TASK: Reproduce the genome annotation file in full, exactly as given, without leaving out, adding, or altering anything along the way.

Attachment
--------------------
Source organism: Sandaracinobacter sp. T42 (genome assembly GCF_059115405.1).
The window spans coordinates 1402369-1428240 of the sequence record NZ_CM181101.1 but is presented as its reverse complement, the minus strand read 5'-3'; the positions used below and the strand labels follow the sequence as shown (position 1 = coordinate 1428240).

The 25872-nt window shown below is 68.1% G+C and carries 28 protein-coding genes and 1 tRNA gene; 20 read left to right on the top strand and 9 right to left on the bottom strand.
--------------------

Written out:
Source organism: Sandaracinobacter sp. T42 (genome assembly GCF_059115405.1).
The window spans coordinates 1402369-1428240 of the sequence record NZ_CM181101.1 but is presented as its reverse complement, the minus strand read 5'-3'; the positions used below and the strand labels follow the sequence as shown (position 1 = coordinate 1428240).

The 25872-nt window shown below is 68.1% G+C and carries 28 protein-coding genes and 1 tRNA gene; 20 read left to right on the top strand and 9 right to left on the bottom strand.